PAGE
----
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Author Topic: Ready-to-fly micro RC  (Read 1624 times)
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simpleflyer
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« on: May 19, 2008, 01:40:12 AM »

A while back we purchased an Estes AeroX at Wal-Mart. It sat on a shelf for a while, until a few months ago when we decided to try it out. We were greatly impressed and pleasantly surprised by its backyard performance.

This led to an interest in backyard RC and we tried an Air Hogs Nano Hawk after reading favorable reports about the Palm-Z/Nano Hawk. Right off, the Nano Hawk did well for us. The IR system is designed for indoor use, but we quickly learned that it works even better outdoors in very low light and dusky conditions.

We started out with Nano Hawk #1 (the green dragon). Next we tried an Estes Fire Bug. We never could learn to use the hand-controller so now it sits waiting to be cannibalized for micro RC experiments. Then we found a single winged Nano Hawk. After many attempts to fly it, the receiver was found to be defective and returned. In its place, we got another Nano Hawk biplane (the black widow). Attached is a pic of our current micro-RC fleet.
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Ready-to-fly micro RC
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simpleflyer
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« Reply #1 on: May 19, 2008, 02:00:30 AM »

Dusk this evening was long and windless, so we took the 'green dragon' into the back yard for some flights. Flights were slow and stable, so we grabbed the Kodak and were rewarded with the flight shots attached. In the first and last shot, the 'post-its' added to the GD's lower wing can be seen. These were added in an attempt to improve slow flight capability and appear to work well.

Al
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skyraider
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« Reply #2 on: May 19, 2008, 08:37:43 AM »

Al,

Nice shots there!! Oddly, many modelers who wish to experience R/C don't realize that these are good trainers for very low cost. I still have the Estes sky ranger Corsair that I started with.

Sky
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simpleflyer
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« Reply #3 on: May 19, 2008, 03:49:31 PM »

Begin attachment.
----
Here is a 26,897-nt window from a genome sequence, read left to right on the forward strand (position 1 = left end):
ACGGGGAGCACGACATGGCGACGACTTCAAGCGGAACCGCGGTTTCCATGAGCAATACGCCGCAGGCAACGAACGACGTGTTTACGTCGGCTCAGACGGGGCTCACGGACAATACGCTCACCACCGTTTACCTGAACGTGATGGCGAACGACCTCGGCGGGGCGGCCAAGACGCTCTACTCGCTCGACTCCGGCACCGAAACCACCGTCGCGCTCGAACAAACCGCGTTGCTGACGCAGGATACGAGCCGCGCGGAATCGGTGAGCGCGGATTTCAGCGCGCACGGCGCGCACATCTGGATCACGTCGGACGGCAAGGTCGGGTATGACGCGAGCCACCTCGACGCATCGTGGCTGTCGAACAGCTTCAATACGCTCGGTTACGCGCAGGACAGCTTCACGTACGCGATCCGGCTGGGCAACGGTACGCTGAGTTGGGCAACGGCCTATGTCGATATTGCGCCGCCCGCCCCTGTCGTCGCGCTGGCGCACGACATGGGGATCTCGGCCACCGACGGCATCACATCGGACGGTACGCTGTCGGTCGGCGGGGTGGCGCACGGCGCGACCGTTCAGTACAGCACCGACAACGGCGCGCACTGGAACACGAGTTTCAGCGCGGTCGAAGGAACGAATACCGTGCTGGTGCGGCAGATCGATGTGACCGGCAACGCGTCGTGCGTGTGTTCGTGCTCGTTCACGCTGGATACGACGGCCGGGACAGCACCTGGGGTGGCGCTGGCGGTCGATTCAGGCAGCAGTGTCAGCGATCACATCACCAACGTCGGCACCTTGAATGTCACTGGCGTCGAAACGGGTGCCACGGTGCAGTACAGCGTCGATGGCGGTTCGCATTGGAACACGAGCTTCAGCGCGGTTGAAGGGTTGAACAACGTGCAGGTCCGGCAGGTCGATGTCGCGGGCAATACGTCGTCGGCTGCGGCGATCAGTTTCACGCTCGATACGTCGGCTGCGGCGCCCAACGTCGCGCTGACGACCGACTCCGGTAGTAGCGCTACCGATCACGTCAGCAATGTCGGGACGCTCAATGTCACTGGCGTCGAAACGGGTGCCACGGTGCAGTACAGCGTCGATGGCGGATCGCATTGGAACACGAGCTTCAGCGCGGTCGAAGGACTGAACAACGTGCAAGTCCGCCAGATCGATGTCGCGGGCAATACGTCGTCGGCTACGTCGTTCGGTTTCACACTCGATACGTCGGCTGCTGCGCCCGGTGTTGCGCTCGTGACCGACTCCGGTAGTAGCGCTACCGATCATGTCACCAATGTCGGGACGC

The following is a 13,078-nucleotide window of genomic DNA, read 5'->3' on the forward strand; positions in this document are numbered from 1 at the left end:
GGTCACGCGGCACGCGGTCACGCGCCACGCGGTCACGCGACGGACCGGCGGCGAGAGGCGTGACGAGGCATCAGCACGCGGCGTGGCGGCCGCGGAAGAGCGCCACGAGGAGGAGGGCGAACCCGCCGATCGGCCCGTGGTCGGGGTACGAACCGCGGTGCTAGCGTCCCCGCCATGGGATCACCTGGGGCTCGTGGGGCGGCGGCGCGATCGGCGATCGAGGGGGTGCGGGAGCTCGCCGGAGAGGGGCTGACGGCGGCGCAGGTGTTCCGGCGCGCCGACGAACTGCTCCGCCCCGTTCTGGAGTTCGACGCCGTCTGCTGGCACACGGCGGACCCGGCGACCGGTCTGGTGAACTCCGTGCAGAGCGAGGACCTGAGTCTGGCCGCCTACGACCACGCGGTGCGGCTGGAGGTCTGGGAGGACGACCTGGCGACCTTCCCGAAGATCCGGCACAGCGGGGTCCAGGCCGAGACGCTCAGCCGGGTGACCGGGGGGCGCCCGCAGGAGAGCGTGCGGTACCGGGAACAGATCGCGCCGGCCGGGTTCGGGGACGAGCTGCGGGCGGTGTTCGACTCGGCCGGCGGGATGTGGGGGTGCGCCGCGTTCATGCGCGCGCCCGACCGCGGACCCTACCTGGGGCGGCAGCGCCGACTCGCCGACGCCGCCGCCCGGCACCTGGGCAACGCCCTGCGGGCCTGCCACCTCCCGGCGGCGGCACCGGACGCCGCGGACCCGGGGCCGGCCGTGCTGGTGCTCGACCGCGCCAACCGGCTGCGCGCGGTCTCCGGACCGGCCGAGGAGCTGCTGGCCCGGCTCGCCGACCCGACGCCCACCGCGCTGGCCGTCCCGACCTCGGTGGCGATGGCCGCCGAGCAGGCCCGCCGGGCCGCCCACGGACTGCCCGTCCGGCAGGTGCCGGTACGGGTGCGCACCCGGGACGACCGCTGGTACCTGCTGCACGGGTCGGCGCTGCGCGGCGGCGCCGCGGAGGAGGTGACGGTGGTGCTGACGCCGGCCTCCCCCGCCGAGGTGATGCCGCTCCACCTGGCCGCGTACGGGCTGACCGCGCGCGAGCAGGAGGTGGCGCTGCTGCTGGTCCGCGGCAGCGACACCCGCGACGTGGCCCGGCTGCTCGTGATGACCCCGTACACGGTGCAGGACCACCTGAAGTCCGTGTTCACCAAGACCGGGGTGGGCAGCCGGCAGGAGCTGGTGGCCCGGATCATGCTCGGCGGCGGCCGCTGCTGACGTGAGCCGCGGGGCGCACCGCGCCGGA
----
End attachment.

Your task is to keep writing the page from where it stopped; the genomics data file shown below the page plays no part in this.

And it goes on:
Thanks, Sky. You are indeed correct. These little Nano Hawks are an excellent entry level RC model, especially for slow learners such as. Over the years, I've accumlated an old Berkely single channel escapement actuated Aerotrol system, Mattel pulse proportional single channel, and most recently a Hitec FocusIII system. All of them have been too intimidating for me to start beyond the planning and preparation stage. With the Nano Hawk, success was quick and the incentive to learn more is sustained.

Al
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Art356A
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« Reply #4 on: May 19, 2008, 05:43:29 PM »

I've been looking for something that I can buy off the shelf (cheap), learn to manipulate, and then transfer the innards into an elegant 18-20 inch stick and tissue cruiser with a lower wing loading than the foamie. Is one of these what I've been looking for? Which one?
Art.
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« Reply #5 on: May 19, 2008, 06:00:08 PM »

Art,

You are on the right track. Yes, start with one of these, fly the heck out of it and when the airframe is done in, transfer any working parts into whatever you have handy that can be converted within the same wingspan or slightly larger. For the money invested, you really can't go wrong.

As you gain more experience, you'll be trying new things, equipment and perhaps building your own motor and/or system. Half the fun is learning.

Sky
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exupery
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« Reply #6 on: May 19, 2008, 06:13:32 PM »

I've been looking for something that I can buy off the shelf (cheap), learn to manipulate, and then transfer the innards into an elegant 18-20 inch stick and tissue cruiser with a lower wing loading than the foamie. Is one of these what I've been looking for? Which one?
Art.
I've been wondering the same thing. Your micros look very similar to ones I had a chance to fly a bit when I was in North Carolina and met Andy Mitas (SFA member).